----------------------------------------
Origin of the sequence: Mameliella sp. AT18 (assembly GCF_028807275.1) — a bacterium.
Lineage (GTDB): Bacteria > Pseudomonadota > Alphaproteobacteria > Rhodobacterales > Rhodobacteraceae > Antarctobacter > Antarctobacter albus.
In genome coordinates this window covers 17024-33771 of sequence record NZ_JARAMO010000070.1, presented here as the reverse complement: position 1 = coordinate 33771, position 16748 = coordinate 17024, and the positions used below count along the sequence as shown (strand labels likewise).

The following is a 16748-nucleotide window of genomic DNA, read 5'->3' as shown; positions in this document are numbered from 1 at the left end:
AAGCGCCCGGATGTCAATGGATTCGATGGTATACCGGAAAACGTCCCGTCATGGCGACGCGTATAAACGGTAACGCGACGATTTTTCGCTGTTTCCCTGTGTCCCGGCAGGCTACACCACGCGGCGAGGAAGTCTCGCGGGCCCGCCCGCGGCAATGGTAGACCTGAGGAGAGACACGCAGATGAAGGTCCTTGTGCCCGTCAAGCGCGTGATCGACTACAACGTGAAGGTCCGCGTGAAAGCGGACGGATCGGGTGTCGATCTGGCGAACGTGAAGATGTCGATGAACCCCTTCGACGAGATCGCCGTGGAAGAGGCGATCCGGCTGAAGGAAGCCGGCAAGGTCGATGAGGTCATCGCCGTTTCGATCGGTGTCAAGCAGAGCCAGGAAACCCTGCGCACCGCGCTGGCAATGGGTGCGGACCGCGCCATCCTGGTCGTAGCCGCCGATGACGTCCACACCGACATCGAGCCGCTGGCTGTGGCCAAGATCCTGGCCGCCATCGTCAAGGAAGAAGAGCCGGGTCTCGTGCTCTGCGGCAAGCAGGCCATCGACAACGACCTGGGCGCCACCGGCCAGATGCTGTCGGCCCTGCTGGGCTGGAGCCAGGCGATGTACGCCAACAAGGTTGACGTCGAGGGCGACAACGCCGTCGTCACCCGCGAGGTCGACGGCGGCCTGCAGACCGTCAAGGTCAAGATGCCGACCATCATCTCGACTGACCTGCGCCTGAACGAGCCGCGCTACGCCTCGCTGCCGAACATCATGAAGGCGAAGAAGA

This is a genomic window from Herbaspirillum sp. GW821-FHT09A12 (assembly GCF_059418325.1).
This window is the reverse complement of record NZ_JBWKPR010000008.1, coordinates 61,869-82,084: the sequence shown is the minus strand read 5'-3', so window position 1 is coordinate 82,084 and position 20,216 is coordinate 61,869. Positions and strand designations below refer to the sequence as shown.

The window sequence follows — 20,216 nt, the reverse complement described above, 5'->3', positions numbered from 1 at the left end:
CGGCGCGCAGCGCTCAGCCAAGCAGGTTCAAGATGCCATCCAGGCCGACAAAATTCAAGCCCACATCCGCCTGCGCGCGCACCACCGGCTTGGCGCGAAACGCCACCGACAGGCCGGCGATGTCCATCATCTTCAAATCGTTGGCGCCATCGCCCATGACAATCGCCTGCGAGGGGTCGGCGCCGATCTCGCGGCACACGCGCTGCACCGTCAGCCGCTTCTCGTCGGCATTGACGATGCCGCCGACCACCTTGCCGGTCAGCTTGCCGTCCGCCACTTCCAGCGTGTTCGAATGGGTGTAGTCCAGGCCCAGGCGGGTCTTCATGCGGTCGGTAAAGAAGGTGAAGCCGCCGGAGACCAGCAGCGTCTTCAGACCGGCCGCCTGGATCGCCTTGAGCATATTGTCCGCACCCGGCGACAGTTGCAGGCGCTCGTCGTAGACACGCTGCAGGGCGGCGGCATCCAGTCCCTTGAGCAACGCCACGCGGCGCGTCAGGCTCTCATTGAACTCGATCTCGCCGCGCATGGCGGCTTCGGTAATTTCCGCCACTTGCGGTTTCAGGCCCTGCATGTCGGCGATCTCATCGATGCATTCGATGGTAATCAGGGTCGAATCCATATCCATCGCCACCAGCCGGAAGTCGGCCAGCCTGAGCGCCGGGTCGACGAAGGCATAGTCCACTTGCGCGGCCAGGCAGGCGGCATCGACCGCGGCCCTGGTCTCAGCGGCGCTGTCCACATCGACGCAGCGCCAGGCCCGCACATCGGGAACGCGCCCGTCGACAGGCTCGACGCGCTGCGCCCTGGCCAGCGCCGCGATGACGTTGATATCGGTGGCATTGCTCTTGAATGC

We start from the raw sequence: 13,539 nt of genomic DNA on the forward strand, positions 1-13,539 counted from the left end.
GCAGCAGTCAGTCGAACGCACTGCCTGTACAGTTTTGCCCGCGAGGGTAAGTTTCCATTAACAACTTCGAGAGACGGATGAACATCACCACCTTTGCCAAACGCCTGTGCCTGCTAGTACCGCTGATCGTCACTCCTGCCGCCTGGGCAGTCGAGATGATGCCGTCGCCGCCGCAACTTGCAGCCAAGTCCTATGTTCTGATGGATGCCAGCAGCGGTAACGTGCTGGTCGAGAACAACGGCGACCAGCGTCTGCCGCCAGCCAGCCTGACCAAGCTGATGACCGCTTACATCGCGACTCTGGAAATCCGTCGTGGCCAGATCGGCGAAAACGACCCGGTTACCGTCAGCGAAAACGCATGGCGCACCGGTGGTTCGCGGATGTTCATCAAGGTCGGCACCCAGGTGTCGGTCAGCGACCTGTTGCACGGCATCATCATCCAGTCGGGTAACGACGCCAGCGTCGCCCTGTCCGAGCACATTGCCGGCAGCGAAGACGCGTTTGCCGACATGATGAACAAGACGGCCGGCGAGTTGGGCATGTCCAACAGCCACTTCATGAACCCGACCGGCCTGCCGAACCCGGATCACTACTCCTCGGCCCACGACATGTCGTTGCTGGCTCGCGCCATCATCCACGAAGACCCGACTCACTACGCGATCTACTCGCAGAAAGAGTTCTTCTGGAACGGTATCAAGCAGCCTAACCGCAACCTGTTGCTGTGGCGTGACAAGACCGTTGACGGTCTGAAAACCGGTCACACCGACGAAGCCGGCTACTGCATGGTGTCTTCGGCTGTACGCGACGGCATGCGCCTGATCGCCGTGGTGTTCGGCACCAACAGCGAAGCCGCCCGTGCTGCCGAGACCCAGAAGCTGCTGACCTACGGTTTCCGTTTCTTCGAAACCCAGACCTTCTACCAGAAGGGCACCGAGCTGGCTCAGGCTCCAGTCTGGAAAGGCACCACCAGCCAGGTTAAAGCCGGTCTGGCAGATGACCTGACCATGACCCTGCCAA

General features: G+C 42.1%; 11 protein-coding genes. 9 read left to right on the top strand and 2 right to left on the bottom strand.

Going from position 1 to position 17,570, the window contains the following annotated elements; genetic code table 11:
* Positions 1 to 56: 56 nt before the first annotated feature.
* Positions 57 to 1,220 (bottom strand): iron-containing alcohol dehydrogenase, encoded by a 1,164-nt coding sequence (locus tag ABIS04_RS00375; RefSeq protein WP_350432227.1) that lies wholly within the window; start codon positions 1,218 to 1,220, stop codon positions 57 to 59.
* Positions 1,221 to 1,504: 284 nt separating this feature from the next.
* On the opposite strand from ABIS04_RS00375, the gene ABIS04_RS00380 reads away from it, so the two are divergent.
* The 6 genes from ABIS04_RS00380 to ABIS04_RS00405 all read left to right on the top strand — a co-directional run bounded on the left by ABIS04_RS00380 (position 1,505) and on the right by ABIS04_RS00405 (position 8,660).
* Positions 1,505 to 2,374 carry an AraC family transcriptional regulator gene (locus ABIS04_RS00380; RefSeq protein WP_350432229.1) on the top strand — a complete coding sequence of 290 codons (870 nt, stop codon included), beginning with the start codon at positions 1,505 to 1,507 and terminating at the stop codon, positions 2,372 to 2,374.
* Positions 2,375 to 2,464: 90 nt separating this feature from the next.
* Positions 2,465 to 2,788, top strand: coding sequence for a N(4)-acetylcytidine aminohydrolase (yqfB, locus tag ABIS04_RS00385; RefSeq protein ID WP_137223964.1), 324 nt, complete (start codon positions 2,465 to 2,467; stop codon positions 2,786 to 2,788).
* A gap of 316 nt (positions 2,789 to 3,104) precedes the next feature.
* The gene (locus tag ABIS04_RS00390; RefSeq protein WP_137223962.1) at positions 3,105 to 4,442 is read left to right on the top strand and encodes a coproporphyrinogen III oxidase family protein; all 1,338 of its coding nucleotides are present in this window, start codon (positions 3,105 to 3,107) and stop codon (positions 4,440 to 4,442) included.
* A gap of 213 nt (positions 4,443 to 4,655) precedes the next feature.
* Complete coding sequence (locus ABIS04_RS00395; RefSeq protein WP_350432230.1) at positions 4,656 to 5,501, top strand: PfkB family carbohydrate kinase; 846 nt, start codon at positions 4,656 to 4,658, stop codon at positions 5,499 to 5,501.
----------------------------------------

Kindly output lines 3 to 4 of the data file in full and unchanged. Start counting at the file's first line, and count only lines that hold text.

In genome coordinates this window covers 17024-33771 of sequence record NZ_JARAMO010000070.1, presented here as the reverse complement: position 1 = coordinate 33771, position 16748 = coordinate 17024, and the positions used below count along the sequence as shown (strand labels likewise).

The following is a 16748-nucleotide window of genomic DNA, read 5'->3' as shown; positions in this document are numbered from 1 at the left end: